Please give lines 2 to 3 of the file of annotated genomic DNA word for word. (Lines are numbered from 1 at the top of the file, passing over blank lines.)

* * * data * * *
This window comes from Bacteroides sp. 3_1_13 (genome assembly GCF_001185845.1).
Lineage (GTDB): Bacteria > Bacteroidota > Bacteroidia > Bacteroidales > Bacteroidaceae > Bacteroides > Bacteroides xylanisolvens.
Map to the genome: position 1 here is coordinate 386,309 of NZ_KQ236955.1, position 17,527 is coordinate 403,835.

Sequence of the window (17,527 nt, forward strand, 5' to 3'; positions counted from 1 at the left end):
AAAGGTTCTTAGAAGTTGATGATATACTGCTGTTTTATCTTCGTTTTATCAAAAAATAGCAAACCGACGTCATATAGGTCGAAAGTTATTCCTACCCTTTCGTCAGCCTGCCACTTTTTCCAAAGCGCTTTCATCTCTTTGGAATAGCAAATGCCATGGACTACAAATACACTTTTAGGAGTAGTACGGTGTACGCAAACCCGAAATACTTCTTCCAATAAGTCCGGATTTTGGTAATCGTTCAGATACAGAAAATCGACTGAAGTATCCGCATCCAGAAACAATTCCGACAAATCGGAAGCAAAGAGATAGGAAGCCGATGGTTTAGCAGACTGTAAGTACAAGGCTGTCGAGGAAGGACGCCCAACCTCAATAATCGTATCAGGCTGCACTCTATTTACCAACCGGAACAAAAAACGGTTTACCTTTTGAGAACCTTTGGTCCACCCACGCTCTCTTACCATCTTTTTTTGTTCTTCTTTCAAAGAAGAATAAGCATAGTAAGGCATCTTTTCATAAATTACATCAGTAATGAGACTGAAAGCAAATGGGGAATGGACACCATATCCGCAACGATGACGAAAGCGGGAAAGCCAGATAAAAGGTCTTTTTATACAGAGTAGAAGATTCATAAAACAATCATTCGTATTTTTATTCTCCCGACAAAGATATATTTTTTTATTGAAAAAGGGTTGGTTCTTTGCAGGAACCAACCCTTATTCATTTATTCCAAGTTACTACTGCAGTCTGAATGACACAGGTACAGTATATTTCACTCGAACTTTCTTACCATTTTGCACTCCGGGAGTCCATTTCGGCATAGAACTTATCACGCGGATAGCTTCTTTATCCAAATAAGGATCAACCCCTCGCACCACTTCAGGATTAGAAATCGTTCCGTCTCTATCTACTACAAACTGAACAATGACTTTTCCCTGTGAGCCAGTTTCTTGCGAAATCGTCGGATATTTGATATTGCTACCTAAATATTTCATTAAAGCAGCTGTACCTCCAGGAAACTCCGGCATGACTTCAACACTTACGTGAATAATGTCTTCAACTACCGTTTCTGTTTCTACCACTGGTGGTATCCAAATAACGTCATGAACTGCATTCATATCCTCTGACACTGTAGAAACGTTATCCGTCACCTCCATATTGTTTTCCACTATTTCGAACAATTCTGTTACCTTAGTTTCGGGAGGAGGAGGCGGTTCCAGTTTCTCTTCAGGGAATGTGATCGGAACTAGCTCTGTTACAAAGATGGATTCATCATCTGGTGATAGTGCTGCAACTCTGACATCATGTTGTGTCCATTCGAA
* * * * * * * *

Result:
Lineage (GTDB): Bacteria > Bacteroidota > Bacteroidia > Bacteroidales > Bacteroidaceae > Bacteroides > Bacteroides xylanisolvens.
Map to the genome: position 1 here is coordinate 386,309 of NZ_KQ236955.1, position 17,527 is coordinate 403,835.